By: Sam Kayuha
Some bands are formed with a mission statement already in mind; common influences of common ambitions tend to bring musicians together.
While a band has to evolve to stay alive, that original impetus for formation never really disappears, lest the band itself disappear.
It’s a rare pleasure to come across a band which has maintained its original m.o. while improving wildly as musicians. The Cartographers are one such band, currently in its 11th year. It released its third LP, Threads, last month.
The album is a collection of theatrical rock songs, so much that it is almost operatic and easy to imagine onstage with accompanying corregraphy. It sacrifices the personal in a way, to achieve more storytelling aims, but the music and the band’s cohesion make for an overall pleasant listening experience.
It’s also an album with a diversity of styles, adding in drops of folk and classical music, which are held together by each band member playing their role perfectly.
For three-fifths of the band, that role is to do the under-appreciated grunt work. Drummer Ben Daly, guitarist Cole Ishida and bassist Jeff Teideken are somewhat of a backing band for two vocalists who are front and center to the whole operation.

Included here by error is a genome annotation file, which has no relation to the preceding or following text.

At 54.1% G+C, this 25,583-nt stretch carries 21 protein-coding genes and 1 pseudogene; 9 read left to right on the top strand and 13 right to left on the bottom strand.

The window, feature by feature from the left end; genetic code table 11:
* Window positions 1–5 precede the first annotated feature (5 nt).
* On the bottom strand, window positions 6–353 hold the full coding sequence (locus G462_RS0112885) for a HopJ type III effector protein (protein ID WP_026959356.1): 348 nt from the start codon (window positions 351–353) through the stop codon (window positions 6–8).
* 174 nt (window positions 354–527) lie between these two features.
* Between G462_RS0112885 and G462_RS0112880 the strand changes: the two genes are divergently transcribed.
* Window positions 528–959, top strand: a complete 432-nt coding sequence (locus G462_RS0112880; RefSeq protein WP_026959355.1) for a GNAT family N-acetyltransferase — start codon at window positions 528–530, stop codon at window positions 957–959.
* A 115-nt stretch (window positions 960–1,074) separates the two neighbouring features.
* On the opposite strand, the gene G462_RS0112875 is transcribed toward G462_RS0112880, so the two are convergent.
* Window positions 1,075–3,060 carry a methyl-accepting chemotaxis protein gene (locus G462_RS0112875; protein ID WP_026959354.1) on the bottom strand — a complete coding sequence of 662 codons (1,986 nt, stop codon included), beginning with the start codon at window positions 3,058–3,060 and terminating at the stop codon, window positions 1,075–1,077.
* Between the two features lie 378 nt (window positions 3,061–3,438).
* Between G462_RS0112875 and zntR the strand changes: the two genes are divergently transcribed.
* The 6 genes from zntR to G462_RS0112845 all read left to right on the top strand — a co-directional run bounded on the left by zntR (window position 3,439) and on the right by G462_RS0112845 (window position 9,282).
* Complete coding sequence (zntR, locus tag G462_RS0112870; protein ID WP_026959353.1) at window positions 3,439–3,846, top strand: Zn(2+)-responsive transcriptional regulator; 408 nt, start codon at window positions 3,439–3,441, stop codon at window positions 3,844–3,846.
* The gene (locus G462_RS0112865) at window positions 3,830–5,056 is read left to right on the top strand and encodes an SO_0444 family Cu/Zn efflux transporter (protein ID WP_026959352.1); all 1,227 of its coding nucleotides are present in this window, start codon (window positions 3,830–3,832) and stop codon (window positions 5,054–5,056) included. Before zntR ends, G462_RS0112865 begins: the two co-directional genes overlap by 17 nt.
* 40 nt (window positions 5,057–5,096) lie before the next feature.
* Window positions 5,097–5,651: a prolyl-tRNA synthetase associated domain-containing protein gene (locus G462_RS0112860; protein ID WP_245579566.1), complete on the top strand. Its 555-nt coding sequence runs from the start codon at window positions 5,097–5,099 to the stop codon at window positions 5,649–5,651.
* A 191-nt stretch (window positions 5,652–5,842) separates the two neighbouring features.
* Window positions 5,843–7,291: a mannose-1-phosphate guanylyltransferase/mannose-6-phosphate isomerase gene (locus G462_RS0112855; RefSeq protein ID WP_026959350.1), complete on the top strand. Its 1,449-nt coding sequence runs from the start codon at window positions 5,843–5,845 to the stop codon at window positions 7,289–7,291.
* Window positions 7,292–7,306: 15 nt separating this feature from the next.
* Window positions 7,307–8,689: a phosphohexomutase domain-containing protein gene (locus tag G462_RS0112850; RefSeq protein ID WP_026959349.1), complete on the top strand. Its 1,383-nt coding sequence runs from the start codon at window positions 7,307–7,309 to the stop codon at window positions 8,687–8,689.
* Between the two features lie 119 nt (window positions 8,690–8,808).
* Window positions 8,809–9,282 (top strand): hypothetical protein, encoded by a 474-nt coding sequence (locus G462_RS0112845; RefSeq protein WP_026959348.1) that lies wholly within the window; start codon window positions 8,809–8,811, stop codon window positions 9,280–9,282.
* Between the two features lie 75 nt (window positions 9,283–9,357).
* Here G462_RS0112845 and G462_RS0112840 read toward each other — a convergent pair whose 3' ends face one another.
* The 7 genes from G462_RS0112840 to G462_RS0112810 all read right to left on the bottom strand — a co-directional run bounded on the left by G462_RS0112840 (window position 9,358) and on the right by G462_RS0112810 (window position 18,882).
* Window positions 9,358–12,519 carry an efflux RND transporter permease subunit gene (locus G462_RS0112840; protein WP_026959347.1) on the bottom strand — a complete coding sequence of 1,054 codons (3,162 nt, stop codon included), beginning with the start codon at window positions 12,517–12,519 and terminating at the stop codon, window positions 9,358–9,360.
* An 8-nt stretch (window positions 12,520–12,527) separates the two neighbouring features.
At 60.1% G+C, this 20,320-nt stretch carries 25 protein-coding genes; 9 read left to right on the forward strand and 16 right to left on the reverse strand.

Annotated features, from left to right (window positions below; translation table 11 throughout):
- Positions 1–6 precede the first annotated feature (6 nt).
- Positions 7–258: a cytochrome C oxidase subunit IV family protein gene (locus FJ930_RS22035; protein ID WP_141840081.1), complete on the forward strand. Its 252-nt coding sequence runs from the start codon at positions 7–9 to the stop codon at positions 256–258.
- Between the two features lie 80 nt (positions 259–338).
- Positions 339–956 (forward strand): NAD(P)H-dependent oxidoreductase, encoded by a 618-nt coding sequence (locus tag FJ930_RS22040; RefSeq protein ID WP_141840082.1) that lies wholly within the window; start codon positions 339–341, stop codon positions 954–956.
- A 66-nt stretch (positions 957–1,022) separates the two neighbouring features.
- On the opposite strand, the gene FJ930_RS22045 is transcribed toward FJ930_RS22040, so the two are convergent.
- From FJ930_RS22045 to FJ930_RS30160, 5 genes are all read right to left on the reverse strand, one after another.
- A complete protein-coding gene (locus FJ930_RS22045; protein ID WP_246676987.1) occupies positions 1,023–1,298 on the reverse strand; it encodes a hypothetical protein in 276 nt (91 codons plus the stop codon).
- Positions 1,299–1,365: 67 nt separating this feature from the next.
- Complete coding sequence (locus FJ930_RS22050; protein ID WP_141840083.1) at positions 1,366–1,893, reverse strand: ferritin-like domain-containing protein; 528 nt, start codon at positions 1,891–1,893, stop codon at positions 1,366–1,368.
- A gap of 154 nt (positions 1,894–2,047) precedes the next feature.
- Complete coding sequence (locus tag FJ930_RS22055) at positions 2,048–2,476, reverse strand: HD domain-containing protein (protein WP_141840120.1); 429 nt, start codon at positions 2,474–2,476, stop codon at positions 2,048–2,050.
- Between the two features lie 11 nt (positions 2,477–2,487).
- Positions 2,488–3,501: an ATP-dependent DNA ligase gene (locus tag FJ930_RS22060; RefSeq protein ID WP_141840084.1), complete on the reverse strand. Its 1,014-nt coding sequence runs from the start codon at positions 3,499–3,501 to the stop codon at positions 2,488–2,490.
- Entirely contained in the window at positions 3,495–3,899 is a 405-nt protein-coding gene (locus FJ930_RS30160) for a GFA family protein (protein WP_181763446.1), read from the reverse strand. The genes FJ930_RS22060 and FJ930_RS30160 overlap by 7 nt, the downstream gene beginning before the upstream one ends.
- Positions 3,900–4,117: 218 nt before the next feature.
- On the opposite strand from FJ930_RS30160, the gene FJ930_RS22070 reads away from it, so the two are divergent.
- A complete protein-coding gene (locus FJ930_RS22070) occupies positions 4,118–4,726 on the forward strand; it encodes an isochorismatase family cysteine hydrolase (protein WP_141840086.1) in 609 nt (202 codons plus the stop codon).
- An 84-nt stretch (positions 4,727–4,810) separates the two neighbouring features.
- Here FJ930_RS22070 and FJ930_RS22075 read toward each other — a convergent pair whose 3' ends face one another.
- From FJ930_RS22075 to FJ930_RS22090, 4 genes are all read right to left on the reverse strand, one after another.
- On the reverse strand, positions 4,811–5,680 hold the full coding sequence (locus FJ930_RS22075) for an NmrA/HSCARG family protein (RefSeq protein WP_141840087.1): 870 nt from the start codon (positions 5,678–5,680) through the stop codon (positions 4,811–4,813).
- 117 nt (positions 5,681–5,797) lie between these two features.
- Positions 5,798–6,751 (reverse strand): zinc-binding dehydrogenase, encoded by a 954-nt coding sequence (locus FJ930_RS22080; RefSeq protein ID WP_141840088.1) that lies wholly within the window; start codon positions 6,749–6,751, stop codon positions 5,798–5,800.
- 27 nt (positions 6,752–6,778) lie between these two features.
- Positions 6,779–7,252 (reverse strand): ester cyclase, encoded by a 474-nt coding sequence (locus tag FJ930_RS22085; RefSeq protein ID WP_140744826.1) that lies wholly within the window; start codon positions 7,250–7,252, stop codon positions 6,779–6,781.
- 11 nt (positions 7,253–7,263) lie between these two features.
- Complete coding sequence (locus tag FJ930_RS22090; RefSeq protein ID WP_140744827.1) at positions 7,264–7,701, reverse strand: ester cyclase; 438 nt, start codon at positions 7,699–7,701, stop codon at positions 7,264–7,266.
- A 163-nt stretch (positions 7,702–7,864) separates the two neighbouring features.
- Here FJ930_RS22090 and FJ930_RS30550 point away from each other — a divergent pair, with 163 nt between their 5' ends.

But to label them as unimportant as compared to the front of the group would be an error. They guide the songs, carrying melodies and bringing chord changes in waves that the singers ride on.
Pianist Danny White is one of the two riders, one of the two vocalists for the group. His virtuoustic talent seems to be what makes the band tick. He sings expressively and plays not to accompany himself but to add another layer to the canvas of the band’s music.
The band’s other vocalist, Natalie Smith, displays her naturally beautiful pipes across the record. Her voice could shine in any genre, but on the album she takes on more of the slower, more country-oriented numbers.
The theatricality on Threads is pervasive, starting with the opening track, an airy folk number that unexpectedly jumps into the pop-punk of “Buzzkill,” which builds as a twinkling piano can be heard in the background. More piano chops are on display on “Behind Your Eyes,” the truest operatic song whose grand piano turns electric by the end.
There is an intentionality to the band’s songwriting, a pre mediation that suggests it has all been composed out. It allows White to bang away at the piano and holler. It’s the sound of a band that has clearly mapped out its own course.
The Cartographers can next be seen live at 8 p.m. on May 25 at Bethel Road Pub. There is a $5 cover charge. Threads can be heard on all streaming services.